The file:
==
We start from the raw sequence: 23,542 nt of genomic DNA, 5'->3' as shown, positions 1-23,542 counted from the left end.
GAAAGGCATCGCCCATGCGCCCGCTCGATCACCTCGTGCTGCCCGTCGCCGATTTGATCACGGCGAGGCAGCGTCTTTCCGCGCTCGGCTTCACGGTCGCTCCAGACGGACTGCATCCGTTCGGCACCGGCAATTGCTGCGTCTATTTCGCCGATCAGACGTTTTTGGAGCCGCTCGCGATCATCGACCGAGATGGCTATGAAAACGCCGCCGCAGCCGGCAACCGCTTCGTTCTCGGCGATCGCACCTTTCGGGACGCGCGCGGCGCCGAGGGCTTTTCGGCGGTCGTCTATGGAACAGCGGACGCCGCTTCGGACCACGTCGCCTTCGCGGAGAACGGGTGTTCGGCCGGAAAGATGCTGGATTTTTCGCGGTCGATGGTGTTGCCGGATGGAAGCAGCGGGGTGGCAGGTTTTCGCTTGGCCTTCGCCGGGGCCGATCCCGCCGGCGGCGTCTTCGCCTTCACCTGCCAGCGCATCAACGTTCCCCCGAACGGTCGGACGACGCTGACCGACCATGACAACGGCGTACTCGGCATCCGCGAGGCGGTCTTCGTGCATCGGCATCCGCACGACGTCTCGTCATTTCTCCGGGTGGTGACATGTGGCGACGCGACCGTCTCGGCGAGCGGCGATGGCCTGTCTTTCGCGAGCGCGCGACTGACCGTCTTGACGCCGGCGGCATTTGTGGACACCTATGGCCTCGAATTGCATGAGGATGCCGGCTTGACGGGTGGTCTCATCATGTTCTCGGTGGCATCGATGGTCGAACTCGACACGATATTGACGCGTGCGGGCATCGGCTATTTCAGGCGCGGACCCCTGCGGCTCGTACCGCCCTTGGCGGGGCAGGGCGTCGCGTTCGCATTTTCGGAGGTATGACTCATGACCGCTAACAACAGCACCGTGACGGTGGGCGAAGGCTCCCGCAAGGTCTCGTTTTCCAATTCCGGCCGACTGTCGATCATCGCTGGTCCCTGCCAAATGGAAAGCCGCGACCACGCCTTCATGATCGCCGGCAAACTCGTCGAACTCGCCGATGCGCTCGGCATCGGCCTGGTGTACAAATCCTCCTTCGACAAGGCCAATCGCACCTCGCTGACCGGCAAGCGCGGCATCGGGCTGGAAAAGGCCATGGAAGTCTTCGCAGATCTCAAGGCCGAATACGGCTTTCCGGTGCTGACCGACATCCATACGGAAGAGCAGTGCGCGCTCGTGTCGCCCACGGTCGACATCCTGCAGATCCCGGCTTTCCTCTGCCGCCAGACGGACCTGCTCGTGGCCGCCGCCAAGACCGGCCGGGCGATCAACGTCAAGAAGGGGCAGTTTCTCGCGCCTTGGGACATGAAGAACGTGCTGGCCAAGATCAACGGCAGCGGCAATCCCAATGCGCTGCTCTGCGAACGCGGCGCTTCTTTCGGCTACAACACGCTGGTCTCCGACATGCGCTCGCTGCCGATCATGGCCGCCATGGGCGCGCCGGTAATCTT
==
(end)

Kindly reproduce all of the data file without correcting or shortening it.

We start from the raw sequence: 23,542 nt of genomic DNA, 5'->3' as shown, positions 1-23,542 counted from the left end.
GAAAGGCATCGCCCATGCGCCCGCTCGATCACCTCGTGCTGCCCGTCGCCGATTTGATCACGGCGAGGCAGCGTCTTTCCGCGCTCGGCTTCACGGTCGCTCCAGACGGACTGCATCCGTTCGGCACCGGCAATTGCTGCGTCTATTTCGCCGATCAGACGTTTTTGGAGCCGCTCGCGATCATCGACCGAGATGGCTATGAAAACGCCGCCGCAGCCGGCAACCGCTTCGTTCTCGGCGATCGCACCTTTCGGGACGCGCGCGGCGCCGAGGGCTTTTCGGCGGTCGTCTATGGAACAGCGGACGCCGCTTCGGACCACGTCGCCTTCGCGGAGAACGGGTGTTCGGCCGGAAAGATGCTGGATTTTTCGCGGTCGATGGTGTTGCCGGATGGAAGCAGCGGGGTGGCAGGTTTTCGCTTGGCCTTCGCCGGGGCCGATCCCGCCGGCGGCGTCTTCGCCTTCACCTGCCAGCGCATCAACGTTCCCCCGAACGGTCGGACGACGCTGACCGACCATGACAACGGCGTACTCGGCATCCGCGAGGCGGTCTTCGTGCATCGGCATCCGCACGACGTCTCGTCATTTCTCCGGGTGGTGACATGTGGCGACGCGACCGTCTCGGCGAGCGGCGATGGCCTGTCTTTCGCGAGCGCGCGACTGACCGTCTTGACGCCGGCGGCATTTGTGGACACCTATGGCCTCGAATTGCATGAGGATGCCGGCTTGACGGGTGGTCTCATCATGTTCTCGGTGGCATCGATGGTCGAACTCGACACGATATTGACGCGTGCGGGCATCGGCTATTTCAGGCGCGGACCCCTGCGGCTCGTACCGCCCTTGGCGGGGCAGGGCGTCGCGTTCGCATTTTCGGAGGTATGACTCATGACCGCTAACAACAGCACCGTGACGGTGGGCGAAGGCTCCCGCAAGGTCTCGTTTTCCAATTCCGGCCGACTGTCGATCATCGCTGGTCCCTGCCAAATGGAAAGCCGCGACCACGCCTTCATGATCGCCGGCAAACTCGTCGAACTCGCCGATGCGCTCGGCATCGGCCTGGTGTACAAATCCTCCTTCGACAAGGCCAATCGCACCTCGCTGACCGGCAAGCGCGGCATCGGGCTGGAAAAGGCCATGGAAGTCTTCGCAGATCTCAAGGCCGAATACGGCTTTCCGGTGCTGACCGACATCCATACGGAAGAGCAGTGCGCGCTCGTGTCGCCCACGGTCGACATCCTGCAGATCCCGGCTTTCCTCTGCCGCCAGACGGACCTGCTCGTGGCCGCCGCCAAGACCGGCCGGGCGATCAACGTCAAGAAGGGGCAGTTTCTCGCGCCTTGGGACATGAAGAACGTGCTGGCCAAGATCAACGGCAGCGGCAATCCCAATGCGCTGCTCTGCGAACGCGGCGCTTCTTTCGGCTACAACACGCTGGTCTCCGACATGCGCTCGCTGCCGATCATGGCCGCCATGGGCGCGCCGGTAATCTT